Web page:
Review: Educating Rita, Liverpool Playhouse
In Frank’s vast oval cave filled with books and booze, Scouse Rita lets the air in. But you know, something’s changed about our Rita, she knows what she wants more than before. She’s more in control.
This is the new revised version of Willy Russell‘s Educating Rita at Liverpool’s Playhouse. It’s the 35th anniversary of the play and there are changes – a few more killer quips here and there, a strong sense of their friendship, more of a sense of the age gap, and more of a feeling of the stages Rita and Frank go through together. As their experiences nourish their transformation, it feels like a modern metamorphosis. There are more literary trimmings in this revision, hints of parallels to tragedies and to the themes in Howards End – this is perhaps as Susan would see it. As Rita might say, “it’s had its roots done”.
Right now is a good time for a celebration of this character-led play. When popular thought is that plays should move swiftly on and not meander, it’s reassuring to see a well-known work that allows us to sit with characters for a while, if that’s what we enjoy.
The performances are outstanding. Upstanding in fact for last night’s audience. There are a good few lump-in-the-throat moments. When Leanne Best as Rita first walks in the room and sees the lawn from the window – capturing perfectly that moment when Rita gazes at a life she yearns for – it was heartbreaking, subtle and weighty.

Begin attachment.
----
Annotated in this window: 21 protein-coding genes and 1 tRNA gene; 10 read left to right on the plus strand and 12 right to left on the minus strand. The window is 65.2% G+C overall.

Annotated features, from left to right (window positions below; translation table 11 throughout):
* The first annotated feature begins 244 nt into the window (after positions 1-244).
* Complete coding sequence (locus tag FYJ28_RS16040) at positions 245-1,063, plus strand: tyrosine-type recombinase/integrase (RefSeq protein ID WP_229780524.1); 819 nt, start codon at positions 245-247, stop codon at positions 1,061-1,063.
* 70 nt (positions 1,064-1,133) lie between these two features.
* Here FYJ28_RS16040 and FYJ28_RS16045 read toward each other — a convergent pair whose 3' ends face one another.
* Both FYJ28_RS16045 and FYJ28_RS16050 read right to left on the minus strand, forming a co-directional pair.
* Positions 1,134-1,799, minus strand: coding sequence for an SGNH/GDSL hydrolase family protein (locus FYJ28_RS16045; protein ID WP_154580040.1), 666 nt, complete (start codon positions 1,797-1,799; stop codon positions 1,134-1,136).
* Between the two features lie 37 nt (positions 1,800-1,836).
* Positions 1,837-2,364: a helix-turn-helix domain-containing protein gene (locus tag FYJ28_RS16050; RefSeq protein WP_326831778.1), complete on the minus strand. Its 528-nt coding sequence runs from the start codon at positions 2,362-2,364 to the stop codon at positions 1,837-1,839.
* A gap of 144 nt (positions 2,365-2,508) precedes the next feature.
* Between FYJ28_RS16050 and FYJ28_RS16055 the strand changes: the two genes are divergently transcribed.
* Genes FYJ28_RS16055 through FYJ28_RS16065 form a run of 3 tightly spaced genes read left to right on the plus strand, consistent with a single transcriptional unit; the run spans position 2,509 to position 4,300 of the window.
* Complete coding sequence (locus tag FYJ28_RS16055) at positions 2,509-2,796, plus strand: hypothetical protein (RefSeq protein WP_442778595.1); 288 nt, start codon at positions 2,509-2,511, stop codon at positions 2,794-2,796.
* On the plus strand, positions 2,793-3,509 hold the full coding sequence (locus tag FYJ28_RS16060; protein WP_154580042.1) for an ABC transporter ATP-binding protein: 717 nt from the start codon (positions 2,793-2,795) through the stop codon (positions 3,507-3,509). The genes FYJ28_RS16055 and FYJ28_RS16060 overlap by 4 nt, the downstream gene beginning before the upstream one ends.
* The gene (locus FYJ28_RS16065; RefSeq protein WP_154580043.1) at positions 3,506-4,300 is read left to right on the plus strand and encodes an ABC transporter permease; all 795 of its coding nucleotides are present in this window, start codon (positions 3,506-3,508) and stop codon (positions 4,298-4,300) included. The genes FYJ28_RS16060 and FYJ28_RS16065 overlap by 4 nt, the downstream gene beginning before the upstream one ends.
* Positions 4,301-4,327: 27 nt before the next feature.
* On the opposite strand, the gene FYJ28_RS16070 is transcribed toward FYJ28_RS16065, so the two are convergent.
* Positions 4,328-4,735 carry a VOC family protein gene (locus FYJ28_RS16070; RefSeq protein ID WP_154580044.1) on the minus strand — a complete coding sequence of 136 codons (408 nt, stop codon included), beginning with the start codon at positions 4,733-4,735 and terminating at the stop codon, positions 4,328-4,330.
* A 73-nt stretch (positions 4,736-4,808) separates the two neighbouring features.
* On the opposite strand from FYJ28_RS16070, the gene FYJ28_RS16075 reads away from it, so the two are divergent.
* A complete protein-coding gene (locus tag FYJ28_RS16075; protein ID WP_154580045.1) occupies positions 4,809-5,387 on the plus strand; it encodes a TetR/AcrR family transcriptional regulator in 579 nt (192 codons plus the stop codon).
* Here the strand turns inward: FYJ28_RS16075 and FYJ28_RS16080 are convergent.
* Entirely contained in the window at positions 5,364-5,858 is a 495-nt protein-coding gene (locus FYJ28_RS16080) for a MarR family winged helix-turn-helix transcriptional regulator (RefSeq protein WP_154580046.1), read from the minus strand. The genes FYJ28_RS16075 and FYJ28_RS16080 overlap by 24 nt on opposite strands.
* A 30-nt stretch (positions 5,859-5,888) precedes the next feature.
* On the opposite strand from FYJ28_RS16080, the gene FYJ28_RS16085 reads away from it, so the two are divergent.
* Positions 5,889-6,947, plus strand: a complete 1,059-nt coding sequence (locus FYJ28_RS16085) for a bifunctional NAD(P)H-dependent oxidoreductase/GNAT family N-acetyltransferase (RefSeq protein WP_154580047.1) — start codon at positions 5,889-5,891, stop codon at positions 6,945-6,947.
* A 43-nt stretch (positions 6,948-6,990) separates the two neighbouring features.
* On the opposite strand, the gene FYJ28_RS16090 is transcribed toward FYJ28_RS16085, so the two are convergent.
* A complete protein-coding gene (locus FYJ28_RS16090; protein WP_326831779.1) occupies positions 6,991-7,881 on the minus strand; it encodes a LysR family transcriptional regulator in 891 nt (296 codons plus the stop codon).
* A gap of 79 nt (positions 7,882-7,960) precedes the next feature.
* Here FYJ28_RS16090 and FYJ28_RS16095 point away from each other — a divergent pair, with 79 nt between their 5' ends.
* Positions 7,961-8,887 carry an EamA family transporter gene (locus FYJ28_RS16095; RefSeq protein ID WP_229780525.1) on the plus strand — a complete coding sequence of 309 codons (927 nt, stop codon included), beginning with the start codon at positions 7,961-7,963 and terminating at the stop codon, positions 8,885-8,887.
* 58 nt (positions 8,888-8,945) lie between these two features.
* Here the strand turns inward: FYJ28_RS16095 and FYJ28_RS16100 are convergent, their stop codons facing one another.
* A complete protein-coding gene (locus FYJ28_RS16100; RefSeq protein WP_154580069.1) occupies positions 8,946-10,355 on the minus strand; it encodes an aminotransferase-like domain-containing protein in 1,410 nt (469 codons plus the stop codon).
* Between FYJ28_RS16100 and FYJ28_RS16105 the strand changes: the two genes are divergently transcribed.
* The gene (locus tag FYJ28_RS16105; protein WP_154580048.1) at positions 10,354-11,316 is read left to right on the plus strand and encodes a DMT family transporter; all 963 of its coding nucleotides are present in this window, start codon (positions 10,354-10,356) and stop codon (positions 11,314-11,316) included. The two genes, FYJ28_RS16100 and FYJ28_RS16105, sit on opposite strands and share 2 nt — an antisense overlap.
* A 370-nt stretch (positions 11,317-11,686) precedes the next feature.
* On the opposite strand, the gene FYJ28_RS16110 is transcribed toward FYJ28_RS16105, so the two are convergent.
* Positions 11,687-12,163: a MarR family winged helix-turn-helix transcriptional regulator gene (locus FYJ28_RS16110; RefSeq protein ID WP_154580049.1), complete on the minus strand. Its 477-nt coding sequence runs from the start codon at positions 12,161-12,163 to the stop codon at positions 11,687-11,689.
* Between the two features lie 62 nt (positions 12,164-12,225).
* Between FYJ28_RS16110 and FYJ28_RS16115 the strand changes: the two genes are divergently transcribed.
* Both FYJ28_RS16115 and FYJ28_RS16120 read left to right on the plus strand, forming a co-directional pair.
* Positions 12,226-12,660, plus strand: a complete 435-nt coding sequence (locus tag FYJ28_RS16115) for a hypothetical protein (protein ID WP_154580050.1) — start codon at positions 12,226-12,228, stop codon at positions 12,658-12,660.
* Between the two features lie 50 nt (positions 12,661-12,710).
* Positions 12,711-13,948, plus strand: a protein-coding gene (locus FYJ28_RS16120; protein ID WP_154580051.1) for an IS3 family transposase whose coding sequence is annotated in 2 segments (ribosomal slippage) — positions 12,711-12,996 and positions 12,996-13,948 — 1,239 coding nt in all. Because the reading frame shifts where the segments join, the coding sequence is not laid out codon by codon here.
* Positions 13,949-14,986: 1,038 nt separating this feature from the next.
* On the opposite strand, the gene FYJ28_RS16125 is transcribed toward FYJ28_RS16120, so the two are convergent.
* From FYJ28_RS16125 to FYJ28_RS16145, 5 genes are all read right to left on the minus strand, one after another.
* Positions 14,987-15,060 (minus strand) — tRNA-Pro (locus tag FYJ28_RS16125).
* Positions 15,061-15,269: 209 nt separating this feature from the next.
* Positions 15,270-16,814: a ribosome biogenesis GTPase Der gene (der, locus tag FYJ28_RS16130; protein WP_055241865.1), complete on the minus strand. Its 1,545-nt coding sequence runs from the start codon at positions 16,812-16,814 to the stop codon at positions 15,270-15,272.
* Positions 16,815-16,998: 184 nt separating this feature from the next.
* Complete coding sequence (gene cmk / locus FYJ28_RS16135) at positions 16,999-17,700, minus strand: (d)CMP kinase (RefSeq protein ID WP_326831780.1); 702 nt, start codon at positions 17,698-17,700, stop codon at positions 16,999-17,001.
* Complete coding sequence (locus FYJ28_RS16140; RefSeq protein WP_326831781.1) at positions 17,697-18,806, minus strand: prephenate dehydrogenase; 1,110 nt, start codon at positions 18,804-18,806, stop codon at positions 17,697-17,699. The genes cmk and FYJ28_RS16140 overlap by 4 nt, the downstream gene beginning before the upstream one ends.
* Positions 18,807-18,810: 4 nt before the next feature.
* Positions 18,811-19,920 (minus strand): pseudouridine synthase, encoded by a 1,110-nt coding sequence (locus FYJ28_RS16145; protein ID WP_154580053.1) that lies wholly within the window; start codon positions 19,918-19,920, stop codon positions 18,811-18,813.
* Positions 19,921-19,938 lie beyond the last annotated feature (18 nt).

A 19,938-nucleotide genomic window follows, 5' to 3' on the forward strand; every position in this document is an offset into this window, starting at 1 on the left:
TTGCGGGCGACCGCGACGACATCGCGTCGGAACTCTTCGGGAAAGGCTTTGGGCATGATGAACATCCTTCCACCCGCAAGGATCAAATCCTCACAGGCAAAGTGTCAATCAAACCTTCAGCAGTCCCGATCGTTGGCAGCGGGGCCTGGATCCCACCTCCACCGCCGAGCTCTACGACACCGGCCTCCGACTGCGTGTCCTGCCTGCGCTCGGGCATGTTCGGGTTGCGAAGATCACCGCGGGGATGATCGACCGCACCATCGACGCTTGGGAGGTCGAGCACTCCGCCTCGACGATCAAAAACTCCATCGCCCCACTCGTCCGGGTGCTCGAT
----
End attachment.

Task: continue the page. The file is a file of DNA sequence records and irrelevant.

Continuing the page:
Con O’Neill brings more pathos than I’ve seen before to Frank. His tone is that of a kid in a library who is sick of being told to shush. He plays it like he’s heard it all before but, with Rita, there is finally something and someone worth listening to. The harmony of these two actors is their huge difference in tone. The delicate musicality of Best’s voice combines with spot-on timing, and the aria of all she wants to be mirrors O’Neill’s stomping intonation while keeping the meter of disparaging slurs and fierce adoration. This is a harmonious piece.
Something I’d never picked up on before, and is striking in this production, is the idea of choice. The idea that education gives you the confidence to make considered decisions. Rita isn’t changed unrecognisably, she doesn’t swap one class for the other, she just has more options. More options with her sense of humour and cracking Scouse voice. Loved it.
By Cathy Crabb
Photos: Stephen Vaughan
Where: Liverpool Playhouse
When: until March 7, 2015
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Supported by funding from @HeritageFundUK, Betty’s Back! will explore James’s life and works in the context of the 1920s, when the portrait was painted, and will also reveal artwork by Betty Durden Green for the first time.